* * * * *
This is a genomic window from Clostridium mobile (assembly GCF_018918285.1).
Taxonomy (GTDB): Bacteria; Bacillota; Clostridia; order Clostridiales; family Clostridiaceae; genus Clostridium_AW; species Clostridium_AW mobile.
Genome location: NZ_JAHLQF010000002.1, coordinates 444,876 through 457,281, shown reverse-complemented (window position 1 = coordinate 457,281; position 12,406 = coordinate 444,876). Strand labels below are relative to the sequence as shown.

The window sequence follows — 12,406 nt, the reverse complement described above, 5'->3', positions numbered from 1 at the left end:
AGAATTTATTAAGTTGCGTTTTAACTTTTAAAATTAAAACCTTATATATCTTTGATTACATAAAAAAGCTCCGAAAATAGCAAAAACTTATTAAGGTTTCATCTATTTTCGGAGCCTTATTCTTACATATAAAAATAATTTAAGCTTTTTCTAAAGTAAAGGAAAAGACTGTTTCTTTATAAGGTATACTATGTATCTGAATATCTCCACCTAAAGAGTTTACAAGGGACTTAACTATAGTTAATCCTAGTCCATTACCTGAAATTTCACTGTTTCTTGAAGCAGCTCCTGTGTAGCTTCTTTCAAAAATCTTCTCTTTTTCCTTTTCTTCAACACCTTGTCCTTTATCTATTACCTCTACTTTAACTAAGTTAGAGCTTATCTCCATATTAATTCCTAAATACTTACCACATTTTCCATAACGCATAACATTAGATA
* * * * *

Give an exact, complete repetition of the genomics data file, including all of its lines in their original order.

This is a genomic window from Clostridium mobile (assembly GCF_018918285.1).
Taxonomy (GTDB): Bacteria; Bacillota; Clostridia; order Clostridiales; family Clostridiaceae; genus Clostridium_AW; species Clostridium_AW mobile.
Genome location: NZ_JAHLQF010000002.1, coordinates 444,876 through 457,281, shown reverse-complemented (window position 1 = coordinate 457,281; position 12,406 = coordinate 444,876). Strand labels below are relative to the sequence as shown.

The window sequence follows — 12,406 nt, the reverse complement described above, 5'->3', positions numbered from 1 at the left end:
AGAATTTATTAAGTTGCGTTTTAACTTTTAAAATTAAAACCTTATATATCTTTGATTACATAAAAAAGCTCCGAAAATAGCAAAAACTTATTAAGGTTTCATCTATTTTCGGAGCCTTATTCTTACATATAAAAATAATTTAAGCTTTTTCTAAAGTAAAGGAAAAGACTGTTTCTTTATAAGGTATACTATGTATCTGAATATCTCCACCTAAAGAGTTTACAAGGGACTTAACTATAGTTAATCCTAGTCCATTACCTGAAATTTCACTGTTTCTTGAAGCAGCTCCTGTGTAGCTTCTTTCAAAAATCTTCTCTTTTTCCTTTTCTTCAACACCTTGTCCTTTATCTATTACCTCTACTTTAACTAAGTTAGAGCTTATCTCCATATTAATTCCTAAATACTTACCACATTTTCCATAACGCATAACATTAGATA